After the album had been rehearsed and recorded (see part 1), Tommy wanted to do the shoot for the cover and inner sleeve at Craignethan Castle.

The day of the shoot was a very cold, but dry February morning. We didn't have a set plan, but would have to work fast as the castle was hired for just one hour. I took a shoot through umbrella, a single Yongnou 560 IV flash and a 560 TX trigger. I knew there would be some dark areas of the castle plus being in Scotland, there is no guarantee of enough light. 

The castle has a bridge near the entrance, which was as good a place as any to start. I shot a few portraits of Tommy using the flash and umbrella to keep the sky from blowing out. Then we moved on and shot a few pictures around the inside of the outer wall of the castle. Tommy is no stranger to being photographed and has a good idea of what he likes and what he needs to do to get it. I was shooting with two X-T1's and even with the rubber grips, my hands were getting cold. Tommy was holding his saxophone and had nothing to grip except bare metal. 

We moved around the outside of the castle and shot more with the flash, which added drama to an already dramatic location. Craignethan Castle is only open to the public from April to September, so we had the place to ourselves, which is just as well due to our timescale. At one of the rear corners of the castle I lay on the ground and shot up. I exposed for the sky and lit Tommy with the flash, trying to stop the umbrella from falling over.

A tunnel runs below the castle from one side to the other with rooms leading off at each end. There is only a tiny amount of light inside and none at all as you go further in. Shooting without flash would be impossible so the umbrella was essential. I placed the light stand just behind me and as close to the tunnel ceiling as possible. Tommy changed into a few different positions and I took some shots, but it was when he relaxed between shots that the best picture was grabbed, which is often the case. This is the shot that was used for the cover. We also shot in the rooms, but mostly using the little amount of light coming in through the small windows.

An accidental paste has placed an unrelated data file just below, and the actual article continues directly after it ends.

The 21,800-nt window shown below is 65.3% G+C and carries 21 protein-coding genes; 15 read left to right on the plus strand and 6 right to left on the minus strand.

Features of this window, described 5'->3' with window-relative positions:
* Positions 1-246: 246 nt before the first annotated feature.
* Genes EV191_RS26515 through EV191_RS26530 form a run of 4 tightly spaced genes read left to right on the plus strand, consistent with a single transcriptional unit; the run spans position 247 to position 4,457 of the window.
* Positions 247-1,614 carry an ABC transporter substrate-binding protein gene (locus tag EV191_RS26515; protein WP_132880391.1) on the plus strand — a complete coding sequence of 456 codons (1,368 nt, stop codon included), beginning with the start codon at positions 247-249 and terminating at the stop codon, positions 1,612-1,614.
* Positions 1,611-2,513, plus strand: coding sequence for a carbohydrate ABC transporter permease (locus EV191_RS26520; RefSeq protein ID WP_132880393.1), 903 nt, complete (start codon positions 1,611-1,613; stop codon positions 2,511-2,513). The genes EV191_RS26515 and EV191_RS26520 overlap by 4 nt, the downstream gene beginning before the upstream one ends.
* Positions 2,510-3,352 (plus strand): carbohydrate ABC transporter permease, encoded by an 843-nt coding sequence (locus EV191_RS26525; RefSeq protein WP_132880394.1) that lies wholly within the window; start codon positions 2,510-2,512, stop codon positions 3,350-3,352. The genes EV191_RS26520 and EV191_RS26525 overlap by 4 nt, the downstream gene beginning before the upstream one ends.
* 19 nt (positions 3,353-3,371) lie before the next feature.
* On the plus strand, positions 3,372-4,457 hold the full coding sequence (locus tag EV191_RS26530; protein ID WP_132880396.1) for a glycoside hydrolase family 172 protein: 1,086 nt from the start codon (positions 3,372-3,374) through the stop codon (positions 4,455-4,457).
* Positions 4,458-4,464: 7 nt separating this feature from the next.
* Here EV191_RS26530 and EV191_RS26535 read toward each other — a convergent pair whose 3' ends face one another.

Tommy opted to design the CD cover himself. He's a man of many talents and as is often with musicians, has a great eye for composition. He's also an X-Pro1 user too. 

I'm really happy with how the CD cover turned out. When you hand over your pictures for design, you never know what the end product will be like. But I think Modern Jacobite will look fresh for many years to come. 

But it doesn't finish here. There was another shoot to come for promotion and a backup just incase the castle pictures didn't work out. This project has run through every type of light, from ambient at the rehearsal/recording session, then a mixture of ambient and flash at the castle and finally a studio type shoot with 100% flash

Jazz wise magazine (in the UK) has a full page ad for modern Jacobite in the August edition, which is on sale when this post was published.

Click HERE to buy Modern Jacobite. Click HERE for part 1 of this series and click HERE for part 3.

Derek Clark

Documentary photographer based in Scotland, UK. Winner of UK professional Photographer of the Year 2012 in the News category and member of The Kage Collective.